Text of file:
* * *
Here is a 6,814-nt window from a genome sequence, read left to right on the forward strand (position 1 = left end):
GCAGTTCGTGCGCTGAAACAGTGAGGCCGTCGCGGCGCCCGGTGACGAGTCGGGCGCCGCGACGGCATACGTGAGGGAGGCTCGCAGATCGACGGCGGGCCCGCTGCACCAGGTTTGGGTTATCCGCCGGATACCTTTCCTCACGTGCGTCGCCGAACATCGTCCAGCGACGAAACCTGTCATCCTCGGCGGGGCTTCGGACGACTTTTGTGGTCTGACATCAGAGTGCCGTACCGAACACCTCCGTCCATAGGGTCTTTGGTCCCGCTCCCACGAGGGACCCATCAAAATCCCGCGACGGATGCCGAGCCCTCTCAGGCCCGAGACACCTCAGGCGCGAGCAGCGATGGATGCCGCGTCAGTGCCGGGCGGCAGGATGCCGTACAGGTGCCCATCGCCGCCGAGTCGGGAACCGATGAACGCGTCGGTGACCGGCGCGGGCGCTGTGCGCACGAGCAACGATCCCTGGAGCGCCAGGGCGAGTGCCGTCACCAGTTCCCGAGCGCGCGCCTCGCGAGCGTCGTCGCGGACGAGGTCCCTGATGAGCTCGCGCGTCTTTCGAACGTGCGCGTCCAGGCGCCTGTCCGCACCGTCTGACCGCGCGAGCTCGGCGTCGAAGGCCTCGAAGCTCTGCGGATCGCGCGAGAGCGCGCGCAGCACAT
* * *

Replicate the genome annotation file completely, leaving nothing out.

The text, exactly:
Here is a 6,814-nt window from a genome sequence, read left to right on the forward strand (position 1 = left end):
GCAGTTCGTGCGCTGAAACAGTGAGGCCGTCGCGGCGCCCGGTGACGAGTCGGGCGCCGCGACGGCATACGTGAGGGAGGCTCGCAGATCGACGGCGGGCCCGCTGCACCAGGTTTGGGTTATCCGCCGGATACCTTTCCTCACGTGCGTCGCCGAACATCGTCCAGCGACGAAACCTGTCATCCTCGGCGGGGCTTCGGACGACTTTTGTGGTCTGACATCAGAGTGCCGTACCGAACACCTCCGTCCATAGGGTCTTTGGTCCCGCTCCCACGAGGGACCCATCAAAATCCCGCGACGGATGCCGAGCCCTCTCAGGCCCGAGACACCTCAGGCGCGAGCAGCGATGGATGCCGCGTCAGTGCCGGGCGGCAGGATGCCGTACAGGTGCCCATCGCCGCCGAGTCGGGAACCGATGAACGCGTCGGTGACCGGCGCGGGCGCTGTGCGCACGAGCAACGATCCCTGGAGCGCCAGGGCGAGTGCCGTCACCAGTTCCCGAGCGCGCGCCTCGCGAGCGTCGTCGCGGACGAGGTCCCTGATGAGCTCGCGCGTCTTTCGAACGTGCGCGTCCAGGCGCCTGTCCGCACCGTCTGACCGCGCGAGCTCGGCGTCGAAGGCCTCGAAGCTCTGCGGATCGCGCGAGAGCGCGCGCAGCACAT